Grab attention, keep it longer, communicate better & more
My curmudgeonly neighbor likes to quote his favorite philosopher, Anonymous:
“If a man speaks in the forest, and no woman is there to hear him, is he still wrong?”
For communicators, the question is a little different. David Murray, executive director of the Professional Speechwriters Association, says:
“If nobody hears your strategic messaging, does it make a sound?”
The biggest risk in communications is not that we might offend someone with creativity or write something that’s eye-rollingly goofy. The biggest risk communicators run is that we never get heard at all.
How do we engage people and get them excited about our content? The key is to make our content more creative.
Whatever type of content you’re creating — from long-form blog posts to teeny tiny social media updates, from content marketing pieces to speeches, from web pages to white papers — you’ll create more successful content when you make it creative.
200 years of research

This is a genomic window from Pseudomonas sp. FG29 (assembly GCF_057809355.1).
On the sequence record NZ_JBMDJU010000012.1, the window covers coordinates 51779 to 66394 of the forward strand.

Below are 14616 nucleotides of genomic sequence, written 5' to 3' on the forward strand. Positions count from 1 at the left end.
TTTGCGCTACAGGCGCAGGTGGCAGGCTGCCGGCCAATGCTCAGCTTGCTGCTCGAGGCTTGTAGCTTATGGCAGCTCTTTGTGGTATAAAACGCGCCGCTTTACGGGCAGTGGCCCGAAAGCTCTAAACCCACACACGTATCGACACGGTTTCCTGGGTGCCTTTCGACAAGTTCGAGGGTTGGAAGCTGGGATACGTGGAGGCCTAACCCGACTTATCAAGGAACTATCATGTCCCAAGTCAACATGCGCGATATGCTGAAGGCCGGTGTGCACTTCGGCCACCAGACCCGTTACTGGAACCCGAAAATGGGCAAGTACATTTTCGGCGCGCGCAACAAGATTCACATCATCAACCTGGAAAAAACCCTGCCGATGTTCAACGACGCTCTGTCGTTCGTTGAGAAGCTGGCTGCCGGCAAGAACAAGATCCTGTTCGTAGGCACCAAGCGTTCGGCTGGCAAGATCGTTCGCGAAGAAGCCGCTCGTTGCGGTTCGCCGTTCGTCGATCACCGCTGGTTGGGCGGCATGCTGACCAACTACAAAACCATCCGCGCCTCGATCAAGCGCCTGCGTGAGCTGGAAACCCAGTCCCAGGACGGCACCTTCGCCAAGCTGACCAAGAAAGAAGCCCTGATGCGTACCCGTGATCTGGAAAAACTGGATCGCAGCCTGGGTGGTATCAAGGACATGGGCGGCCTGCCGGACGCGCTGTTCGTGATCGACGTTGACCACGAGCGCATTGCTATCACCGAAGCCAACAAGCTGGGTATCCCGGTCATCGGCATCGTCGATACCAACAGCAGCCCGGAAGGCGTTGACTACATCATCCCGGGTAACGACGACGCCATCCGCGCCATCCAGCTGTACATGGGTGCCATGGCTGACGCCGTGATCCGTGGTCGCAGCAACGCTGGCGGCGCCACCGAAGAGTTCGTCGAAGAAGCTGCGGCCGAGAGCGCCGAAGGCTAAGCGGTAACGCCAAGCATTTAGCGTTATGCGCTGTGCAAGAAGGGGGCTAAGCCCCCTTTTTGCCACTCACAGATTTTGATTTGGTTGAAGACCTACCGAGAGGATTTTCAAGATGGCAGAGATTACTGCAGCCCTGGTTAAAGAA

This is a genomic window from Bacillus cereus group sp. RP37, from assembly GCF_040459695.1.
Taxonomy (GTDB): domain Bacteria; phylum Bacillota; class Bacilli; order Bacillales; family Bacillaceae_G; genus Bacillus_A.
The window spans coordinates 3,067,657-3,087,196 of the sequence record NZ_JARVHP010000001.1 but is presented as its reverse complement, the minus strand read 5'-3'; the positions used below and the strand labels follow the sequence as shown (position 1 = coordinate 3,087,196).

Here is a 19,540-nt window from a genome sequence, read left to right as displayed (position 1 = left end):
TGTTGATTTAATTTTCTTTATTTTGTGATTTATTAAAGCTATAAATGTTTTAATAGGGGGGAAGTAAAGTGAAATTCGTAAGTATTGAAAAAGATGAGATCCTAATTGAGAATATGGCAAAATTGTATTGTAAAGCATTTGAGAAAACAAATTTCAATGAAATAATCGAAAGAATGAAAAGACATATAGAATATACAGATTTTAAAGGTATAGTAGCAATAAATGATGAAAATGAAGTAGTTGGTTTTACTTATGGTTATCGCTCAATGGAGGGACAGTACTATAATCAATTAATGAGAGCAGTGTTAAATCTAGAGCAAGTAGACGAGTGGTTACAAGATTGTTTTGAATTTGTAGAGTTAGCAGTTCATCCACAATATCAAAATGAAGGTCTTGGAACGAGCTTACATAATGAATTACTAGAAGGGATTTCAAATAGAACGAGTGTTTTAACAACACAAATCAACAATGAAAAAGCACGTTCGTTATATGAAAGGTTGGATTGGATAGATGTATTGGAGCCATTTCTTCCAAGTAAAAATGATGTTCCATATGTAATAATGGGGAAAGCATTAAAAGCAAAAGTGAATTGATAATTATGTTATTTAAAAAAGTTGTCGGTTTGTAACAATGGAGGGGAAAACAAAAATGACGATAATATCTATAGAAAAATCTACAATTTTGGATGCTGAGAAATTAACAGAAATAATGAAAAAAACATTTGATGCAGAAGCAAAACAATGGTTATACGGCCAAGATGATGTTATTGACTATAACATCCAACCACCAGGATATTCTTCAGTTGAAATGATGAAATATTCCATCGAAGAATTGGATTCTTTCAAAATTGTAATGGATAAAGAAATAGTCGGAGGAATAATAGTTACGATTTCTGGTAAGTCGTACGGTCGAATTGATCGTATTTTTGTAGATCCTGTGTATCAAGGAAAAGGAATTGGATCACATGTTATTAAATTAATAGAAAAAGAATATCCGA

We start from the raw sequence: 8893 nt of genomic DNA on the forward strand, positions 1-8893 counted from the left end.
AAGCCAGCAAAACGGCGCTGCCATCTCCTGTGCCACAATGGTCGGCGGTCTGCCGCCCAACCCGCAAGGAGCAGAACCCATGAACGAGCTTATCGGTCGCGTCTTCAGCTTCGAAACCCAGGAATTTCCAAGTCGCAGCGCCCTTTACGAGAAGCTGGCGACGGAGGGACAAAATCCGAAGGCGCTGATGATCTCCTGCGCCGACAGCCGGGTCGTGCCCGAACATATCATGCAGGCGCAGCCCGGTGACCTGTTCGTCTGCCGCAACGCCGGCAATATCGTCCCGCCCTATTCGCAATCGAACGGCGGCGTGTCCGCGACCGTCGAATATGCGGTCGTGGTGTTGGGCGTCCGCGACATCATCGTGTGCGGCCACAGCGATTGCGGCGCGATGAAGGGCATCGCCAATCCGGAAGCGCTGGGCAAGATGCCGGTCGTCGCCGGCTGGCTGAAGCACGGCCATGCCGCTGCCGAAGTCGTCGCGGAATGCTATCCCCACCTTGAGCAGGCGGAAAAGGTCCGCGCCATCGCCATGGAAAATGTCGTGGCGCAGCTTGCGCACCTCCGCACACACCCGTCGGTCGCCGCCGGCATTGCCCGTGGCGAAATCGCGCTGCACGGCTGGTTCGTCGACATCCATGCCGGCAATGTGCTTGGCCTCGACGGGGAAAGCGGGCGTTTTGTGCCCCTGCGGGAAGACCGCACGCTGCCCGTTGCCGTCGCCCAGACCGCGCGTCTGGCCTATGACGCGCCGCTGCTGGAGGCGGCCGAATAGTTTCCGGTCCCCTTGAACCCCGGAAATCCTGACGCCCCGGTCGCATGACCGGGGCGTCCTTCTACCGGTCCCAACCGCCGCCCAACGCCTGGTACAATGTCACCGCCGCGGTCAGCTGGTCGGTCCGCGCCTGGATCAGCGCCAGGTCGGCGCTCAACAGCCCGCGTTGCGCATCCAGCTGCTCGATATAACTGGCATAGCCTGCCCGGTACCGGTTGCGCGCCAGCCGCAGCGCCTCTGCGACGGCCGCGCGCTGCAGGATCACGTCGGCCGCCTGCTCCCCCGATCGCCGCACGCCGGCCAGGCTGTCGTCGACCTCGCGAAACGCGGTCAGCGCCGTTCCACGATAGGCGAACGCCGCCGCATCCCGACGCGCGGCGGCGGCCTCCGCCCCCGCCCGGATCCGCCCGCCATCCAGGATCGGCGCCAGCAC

In the early 19th century, German philosopher Johann Friedrich Herbart said that interest leads to understanding, learning and memory — and even inspires readers to learn more.
For nearly 200 years, researchers, philosophers and communicators have seen the link between interest and learning.
One of those researchers is Suzanne Hidi, associate member at the Ontario Institute for Studies in Education’s Centre for Applied Cognitive Science. In “Interest and Its Contribution as a Mental Resource for Learning,” she presents a research review on how interest helps people learn.
Interesting copy, according to Hidi’s review of the literature:
- Encourages reading and improves comprehension (Hidi and Baird, 1986)
- Increases understanding (Bernstein, 1955)
- Aids in learning (Hidi and Baird, 1986; Shirey and Reynolds, 1988)
- Helps people remember (Hidi and Baird, 1988)
- Helps readers to come up with fuller, better and more creative responses (Bernstein, 1955)
As midcentury adman David Ogilvy said:
“Nobody ever sold anybody anything by boring them to death.”
Want readers to buy your Whozit or Whatzit? Choose creative content writing.
How can you engage your readers?
It ain’t fluff. Storytelling helps people pay closer attention to your message, understand it faster, remember it longer and act on it more quickly.
Do you know how to grab attention, communicate more clearly, make your message more memorable and move readers to act with storytelling and other creative techniques?
At Master the Art of Storytelling — our business-storytelling workshop starting July 11 — you’ll learn how to engage readers with a great story, as well as other creative elements like concrete details, description, wordplay and metaphor.
Save up to $100 with our group discounts.